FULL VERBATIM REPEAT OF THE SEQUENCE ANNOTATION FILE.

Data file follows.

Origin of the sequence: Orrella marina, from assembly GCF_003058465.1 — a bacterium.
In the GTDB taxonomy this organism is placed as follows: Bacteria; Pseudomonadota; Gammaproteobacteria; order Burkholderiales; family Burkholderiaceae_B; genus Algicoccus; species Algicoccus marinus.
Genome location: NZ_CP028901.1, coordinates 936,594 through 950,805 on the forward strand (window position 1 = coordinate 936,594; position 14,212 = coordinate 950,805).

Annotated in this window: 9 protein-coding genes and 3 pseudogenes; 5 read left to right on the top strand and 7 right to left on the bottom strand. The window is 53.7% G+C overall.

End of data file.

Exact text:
Origin of the sequence: Orrella marina, from assembly GCF_003058465.1 — a bacterium.
In the GTDB taxonomy this organism is placed as follows: Bacteria; Pseudomonadota; Gammaproteobacteria; order Burkholderiales; family Burkholderiaceae_B; genus Algicoccus; species Algicoccus marinus.
Genome location: NZ_CP028901.1, coordinates 936,594 through 950,805 on the forward strand (window position 1 = coordinate 936,594; position 14,212 = coordinate 950,805).

Annotated in this window: 9 protein-coding genes and 3 pseudogenes; 5 read left to right on the top strand and 7 right to left on the bottom strand. The window is 53.7% G+C overall.